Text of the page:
She captured his wrists in her hands, intending to tug his hands down, but she couldn’t find the strength to do so. In the end her hands merely rested there, her thumbs caressing the warm, hair-roughened skin of his wrists as that one, tender kiss rewrote their entire relationship and took it from antagonistic and familiar to this. Whatever this was.
Cleo finally found the strength to jerk her head back, breaking the contact between them. Her breath came in gasps, and her body was shaking badly. A quick glance at him confirmed that he was as shaken and shocked as she.
“That was . . . it was . . .” She shook her head, frustrated with her inability to verbalize her thoughts. “It shouldn’t have happened.”
“I know,” he said.
“I’m serious, Dante.”
“Me too.” He ran a shaky hand through his hair. “It shouldn’t have happened. Don’t worry. I’m leaving. Take care of yourself, Cleo.”
He was gone seconds later.
In the end, Dante called Nicki and canceled their date. He wouldn’t have been very good company anyway. He didn’t know why he was being so weird about the situation with Cleo. They had reached an amicable agreement. She was happy enough; he didn’t have to worry about being held accountable for a mistake that neither of them could possibly have foreseen. After one slight hitch, his life was smoothly on track again.
Dante’s phone buzzed as he stepped into his apartment, and he groaned when he saw the message—in Spanish—that had popped up onto his screen:
Must Skype immediately, Papa
Great, just what he needed after an already difficult day. He headed up to his study and set up the Skype call. He had other, more efficient means of making face-time calls, but his father couldn’t quite grasp the technology involved. This was the easiest method for the older man. Dante really only used this program to contact his father, and as such, the man was the only contact on his list. Which made it easy to spot that Enrique Damaso was already online. As soon as Dante was logged in, the familiar ringtone came up. His father really was in a rush to speak with him tonight. The last time they’d Skyped had been months before.
“Ah, Dante. It’s good to see you, son,” his father said in Spanish as soon as they were connected. “You are good? You look good.”
Dante was so far removed from good that it was actually quite funny, but he merely nodded.
“All good here, Papa,” he lied. Their relationship wasn’t one that encouraged confidences.
“Ah. Wonderful,” the man said jovially. “Listen, Dante, I have someone I want you to meet.” He ushered someone off-camera to join him, and a stunning young brunette stepped into view and sat down on his father’s lap. Dante sighed inwardly, already knowing where this would lead.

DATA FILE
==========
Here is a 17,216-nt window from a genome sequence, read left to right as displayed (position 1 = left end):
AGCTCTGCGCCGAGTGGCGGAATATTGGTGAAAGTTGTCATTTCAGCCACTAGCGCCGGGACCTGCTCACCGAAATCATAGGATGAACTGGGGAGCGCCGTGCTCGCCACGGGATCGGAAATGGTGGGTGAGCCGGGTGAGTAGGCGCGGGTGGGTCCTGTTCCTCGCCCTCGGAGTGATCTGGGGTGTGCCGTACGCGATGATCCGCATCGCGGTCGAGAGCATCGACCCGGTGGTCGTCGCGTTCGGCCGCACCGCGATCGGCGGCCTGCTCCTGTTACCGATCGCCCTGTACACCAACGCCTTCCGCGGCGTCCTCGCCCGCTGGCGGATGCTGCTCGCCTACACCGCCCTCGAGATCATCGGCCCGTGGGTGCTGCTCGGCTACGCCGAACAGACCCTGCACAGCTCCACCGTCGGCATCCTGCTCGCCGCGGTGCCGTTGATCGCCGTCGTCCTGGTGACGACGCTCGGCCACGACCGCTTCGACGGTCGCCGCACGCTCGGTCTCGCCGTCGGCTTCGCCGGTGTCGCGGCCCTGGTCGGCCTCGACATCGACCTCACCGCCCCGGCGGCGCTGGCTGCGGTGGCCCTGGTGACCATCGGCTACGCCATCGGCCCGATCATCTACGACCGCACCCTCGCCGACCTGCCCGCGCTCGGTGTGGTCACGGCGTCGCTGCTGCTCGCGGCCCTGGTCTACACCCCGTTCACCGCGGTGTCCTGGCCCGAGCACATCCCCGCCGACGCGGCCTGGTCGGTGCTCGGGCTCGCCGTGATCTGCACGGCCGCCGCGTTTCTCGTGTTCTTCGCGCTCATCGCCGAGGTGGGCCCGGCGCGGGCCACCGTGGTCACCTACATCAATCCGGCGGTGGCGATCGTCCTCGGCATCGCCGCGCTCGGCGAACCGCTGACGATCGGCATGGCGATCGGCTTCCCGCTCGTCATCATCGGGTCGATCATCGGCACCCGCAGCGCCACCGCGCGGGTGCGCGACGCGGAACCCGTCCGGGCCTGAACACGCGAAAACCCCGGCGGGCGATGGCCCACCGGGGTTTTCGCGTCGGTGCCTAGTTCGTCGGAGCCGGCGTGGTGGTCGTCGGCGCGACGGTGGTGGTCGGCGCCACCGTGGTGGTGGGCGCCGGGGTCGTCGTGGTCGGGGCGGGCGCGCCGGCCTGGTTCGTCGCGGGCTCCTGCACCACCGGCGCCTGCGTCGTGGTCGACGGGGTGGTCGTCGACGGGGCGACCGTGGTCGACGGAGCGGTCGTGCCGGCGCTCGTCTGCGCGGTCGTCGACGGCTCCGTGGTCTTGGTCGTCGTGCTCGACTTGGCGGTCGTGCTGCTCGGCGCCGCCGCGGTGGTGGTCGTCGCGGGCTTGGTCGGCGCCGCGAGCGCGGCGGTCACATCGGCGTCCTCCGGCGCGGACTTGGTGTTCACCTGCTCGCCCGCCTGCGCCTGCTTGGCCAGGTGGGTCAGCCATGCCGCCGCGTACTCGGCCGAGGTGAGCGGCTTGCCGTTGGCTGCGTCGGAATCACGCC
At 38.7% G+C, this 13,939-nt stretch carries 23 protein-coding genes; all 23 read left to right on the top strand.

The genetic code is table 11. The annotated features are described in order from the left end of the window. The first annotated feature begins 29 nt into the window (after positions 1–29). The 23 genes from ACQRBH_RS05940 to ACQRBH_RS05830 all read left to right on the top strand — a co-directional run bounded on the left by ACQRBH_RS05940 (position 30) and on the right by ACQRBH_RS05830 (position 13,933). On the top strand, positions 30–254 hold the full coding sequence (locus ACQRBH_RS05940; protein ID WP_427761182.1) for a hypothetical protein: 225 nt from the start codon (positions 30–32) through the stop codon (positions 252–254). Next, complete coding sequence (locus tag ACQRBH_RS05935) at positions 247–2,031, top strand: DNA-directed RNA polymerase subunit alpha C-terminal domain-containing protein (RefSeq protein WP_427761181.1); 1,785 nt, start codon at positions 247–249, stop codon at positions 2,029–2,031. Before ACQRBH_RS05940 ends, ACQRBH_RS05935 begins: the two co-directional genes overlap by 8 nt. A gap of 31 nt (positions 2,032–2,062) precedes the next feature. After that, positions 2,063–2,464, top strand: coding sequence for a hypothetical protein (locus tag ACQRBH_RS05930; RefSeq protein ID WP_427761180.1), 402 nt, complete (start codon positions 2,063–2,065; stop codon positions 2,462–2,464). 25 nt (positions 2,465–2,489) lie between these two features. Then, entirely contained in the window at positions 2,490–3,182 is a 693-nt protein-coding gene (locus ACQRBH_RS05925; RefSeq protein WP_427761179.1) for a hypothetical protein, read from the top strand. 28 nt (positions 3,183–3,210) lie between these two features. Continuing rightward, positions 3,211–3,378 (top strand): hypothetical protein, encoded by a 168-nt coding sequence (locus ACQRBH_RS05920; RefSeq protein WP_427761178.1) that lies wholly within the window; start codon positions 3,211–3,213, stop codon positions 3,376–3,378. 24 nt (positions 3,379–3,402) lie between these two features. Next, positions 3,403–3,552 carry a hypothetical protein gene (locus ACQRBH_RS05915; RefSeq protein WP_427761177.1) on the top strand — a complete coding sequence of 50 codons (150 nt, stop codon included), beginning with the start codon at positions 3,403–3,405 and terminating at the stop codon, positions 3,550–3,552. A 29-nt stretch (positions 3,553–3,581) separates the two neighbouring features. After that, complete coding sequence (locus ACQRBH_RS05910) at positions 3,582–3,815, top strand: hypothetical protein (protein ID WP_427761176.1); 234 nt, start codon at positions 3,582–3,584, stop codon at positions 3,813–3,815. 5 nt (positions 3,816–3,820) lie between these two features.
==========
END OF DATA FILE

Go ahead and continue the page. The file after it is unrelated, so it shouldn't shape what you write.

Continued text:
“Dante, this is Carmen, your new mama-to-be.” Dante tried not to wince at the introduction; the girl looked a full decade younger than Dante’s own thirty-two. “Carmen, this is my boy, Dante.”
He planted a kiss on the giggling woman’s cheek and did something—thankfully out of the camera’s view—to make her squeal.
“We’re getting married,” he announced unnecessarily. “Carmen is the one, Dante. She makes your papa so happy.” And the sixty-three-year-old man was probably going through shedloads of little blue pills and truckloads of pretty trinkets to keep her equally happy.
“Congratulations,” Dante said woodenly, knowing from experience that trying to talk his father out of making yet another colossal error would simply end in failure—much like the marriage itself inevitably would. His father’s marriages never ended amicably, and each divorce had involved protracted and ugly legal battles. But it was useless reminding his father of past mistakes; it was easier to just make polite noises, buy a gift, and stay the hell out of it.
The old man was both cynical and a hopeless romantic. He hated all his exes with a bitterness that had easily poisoned Dante’s own mind against women, and yet he loved every new opportunistic bitch that flitted her way into his life with a passion that was borderline obsessive.
“Will you come to the wedding?” his father asked eagerly. “Carmen and I are having a beach wedding in Tenerife. Carmen wanted the most romantic destination. And I will give my beautiful Carmen everything she wants. Also, I think it’s closer to you, right? Off the African coast?”
“That’s northwest Africa, Papa. I’m in South Africa. Pretty far away.” Dante tested his acting skills by pulling the most regretful expression he could muster out of the bag. Clearly, geography was not his father’s strong suit. But the old man had never understood why his only son had chosen to move so far away, and because he was still waiting for Dante to “come to his senses,” he hadn’t really bothered to learn much about the place that had become Dante’s adopted home.
“I sometimes regret sending you to that university when you were a boy, Dante,” his father said with a shake of his head. It was a familiar refrain. “But I thought, let the boy go, he can learn to be a man far away from his home and comfort. But then you had to go and live there.”
Enrique Damaso felt that Dante going to college in another country, far away from everything familiar to him, would be a good character-building experience. And the old man had happily handed over the reins of the company immediately after Dante received his MBA, but his father hadn’t counted on Dante staying in that country and forging a completely new life. Worse, Dante had “rebooted” the Damaso hotel brand in Cape Town and had completely distanced himself from his father’s influence.